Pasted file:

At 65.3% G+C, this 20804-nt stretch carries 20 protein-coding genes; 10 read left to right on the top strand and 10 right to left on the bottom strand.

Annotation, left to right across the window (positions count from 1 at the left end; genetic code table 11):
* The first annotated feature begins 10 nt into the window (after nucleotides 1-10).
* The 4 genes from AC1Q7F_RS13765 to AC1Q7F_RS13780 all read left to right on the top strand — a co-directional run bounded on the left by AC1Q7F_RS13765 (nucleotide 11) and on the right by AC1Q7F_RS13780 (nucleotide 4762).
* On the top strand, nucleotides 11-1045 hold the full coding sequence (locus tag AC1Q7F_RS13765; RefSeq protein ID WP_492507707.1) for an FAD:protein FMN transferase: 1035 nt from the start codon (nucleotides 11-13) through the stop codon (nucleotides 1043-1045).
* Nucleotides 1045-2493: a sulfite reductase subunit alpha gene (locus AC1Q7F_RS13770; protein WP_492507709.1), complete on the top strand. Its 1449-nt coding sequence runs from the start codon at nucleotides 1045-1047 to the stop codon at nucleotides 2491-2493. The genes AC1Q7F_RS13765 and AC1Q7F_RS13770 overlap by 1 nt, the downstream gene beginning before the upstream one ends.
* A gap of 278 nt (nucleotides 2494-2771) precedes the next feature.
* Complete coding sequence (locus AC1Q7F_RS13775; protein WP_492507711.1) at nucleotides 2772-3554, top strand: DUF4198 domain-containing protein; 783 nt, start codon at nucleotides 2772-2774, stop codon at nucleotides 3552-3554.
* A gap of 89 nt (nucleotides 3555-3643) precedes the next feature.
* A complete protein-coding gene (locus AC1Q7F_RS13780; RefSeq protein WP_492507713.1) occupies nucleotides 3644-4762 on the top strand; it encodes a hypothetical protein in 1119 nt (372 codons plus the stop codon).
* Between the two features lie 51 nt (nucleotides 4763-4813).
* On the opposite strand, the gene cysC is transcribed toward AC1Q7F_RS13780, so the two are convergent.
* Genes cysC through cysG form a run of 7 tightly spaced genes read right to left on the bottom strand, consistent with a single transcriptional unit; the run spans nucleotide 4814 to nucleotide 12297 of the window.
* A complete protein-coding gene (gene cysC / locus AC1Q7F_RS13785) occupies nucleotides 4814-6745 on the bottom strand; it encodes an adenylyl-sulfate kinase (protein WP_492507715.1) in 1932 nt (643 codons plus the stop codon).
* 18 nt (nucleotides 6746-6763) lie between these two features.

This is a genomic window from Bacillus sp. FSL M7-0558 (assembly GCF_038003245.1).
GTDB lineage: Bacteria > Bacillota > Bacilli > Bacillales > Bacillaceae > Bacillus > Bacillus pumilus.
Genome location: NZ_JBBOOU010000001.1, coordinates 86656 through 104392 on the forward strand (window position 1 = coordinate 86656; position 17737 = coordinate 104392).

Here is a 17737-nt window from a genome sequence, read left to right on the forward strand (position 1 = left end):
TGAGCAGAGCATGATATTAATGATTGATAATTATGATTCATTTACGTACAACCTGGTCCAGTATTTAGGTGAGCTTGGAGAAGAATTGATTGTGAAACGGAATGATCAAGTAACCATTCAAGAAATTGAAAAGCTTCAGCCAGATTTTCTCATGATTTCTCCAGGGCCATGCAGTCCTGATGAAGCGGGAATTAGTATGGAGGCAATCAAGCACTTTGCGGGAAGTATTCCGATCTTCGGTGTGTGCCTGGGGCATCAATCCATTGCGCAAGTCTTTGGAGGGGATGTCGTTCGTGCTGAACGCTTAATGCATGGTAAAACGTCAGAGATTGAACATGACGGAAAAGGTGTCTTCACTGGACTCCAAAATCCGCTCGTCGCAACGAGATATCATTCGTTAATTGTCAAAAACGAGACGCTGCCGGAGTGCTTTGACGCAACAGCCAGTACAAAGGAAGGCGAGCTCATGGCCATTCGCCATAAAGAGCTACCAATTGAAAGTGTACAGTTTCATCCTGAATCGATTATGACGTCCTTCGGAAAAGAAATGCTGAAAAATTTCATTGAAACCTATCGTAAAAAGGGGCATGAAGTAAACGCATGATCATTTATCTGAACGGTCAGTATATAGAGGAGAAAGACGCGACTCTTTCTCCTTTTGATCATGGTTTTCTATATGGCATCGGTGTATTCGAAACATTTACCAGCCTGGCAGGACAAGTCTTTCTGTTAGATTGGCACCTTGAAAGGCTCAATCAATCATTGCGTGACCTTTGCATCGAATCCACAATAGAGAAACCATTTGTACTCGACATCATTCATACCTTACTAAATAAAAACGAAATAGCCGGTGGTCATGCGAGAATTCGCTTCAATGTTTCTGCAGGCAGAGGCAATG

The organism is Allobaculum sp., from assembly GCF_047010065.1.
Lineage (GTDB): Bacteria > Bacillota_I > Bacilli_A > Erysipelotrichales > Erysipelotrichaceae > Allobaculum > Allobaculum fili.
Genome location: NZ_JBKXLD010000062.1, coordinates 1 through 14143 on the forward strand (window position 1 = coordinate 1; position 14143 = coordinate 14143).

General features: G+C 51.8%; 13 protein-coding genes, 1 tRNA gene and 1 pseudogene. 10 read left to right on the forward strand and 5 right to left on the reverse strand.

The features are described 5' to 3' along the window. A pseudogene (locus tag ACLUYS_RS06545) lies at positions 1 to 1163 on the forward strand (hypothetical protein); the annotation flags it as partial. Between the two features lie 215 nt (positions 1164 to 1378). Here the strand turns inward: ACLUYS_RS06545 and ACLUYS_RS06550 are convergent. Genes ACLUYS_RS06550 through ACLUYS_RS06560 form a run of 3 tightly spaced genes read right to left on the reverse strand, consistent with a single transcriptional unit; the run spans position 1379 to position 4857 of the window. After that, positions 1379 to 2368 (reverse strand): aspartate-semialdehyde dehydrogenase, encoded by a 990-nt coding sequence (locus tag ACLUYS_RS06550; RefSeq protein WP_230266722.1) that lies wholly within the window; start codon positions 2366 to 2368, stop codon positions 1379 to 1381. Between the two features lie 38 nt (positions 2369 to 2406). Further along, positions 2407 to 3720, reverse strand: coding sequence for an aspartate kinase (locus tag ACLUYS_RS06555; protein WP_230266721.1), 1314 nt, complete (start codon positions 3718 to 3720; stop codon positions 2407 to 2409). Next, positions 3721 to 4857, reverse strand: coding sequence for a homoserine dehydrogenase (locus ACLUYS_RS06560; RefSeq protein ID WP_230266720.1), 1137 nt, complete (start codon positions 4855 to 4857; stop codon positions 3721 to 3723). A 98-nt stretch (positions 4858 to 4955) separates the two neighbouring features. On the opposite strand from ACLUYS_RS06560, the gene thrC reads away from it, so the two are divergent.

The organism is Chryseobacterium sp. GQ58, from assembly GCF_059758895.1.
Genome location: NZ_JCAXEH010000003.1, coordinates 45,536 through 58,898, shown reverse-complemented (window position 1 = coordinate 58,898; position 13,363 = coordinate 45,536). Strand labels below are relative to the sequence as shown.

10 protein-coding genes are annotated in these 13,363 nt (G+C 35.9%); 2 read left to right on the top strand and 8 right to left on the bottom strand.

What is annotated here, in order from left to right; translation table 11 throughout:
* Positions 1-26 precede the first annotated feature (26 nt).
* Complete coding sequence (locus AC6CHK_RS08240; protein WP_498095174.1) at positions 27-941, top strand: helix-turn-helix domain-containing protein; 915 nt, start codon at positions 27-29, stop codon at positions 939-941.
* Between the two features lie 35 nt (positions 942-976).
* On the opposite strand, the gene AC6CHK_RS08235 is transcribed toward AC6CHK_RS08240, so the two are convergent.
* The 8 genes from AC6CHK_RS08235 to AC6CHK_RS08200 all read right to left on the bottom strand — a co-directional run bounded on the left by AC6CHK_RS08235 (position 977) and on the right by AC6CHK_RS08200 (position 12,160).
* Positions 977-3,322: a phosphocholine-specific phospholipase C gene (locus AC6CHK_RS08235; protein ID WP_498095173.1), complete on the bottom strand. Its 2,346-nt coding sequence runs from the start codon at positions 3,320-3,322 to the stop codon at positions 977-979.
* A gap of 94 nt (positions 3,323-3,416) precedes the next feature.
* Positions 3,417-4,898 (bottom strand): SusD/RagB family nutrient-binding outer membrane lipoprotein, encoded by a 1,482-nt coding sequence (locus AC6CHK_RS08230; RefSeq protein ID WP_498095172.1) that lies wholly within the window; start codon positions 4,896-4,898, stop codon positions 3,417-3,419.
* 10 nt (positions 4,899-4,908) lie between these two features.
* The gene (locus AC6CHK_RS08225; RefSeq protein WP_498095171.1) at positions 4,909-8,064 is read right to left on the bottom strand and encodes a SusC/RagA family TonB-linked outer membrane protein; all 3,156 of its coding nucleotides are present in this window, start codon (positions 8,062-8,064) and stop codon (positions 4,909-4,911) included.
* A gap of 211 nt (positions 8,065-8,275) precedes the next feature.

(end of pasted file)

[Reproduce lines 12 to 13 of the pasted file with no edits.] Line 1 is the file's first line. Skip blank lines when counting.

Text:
* On the opposite strand, the gene cysC is transcribed toward AC1Q7F_RS13780, so the two are convergent.
* Genes cysC through cysG form a run of 7 tightly spaced genes read right to left on the bottom strand, consistent with a single transcriptional unit; the run spans nucleotide 4814 to nucleotide 12297 of the window.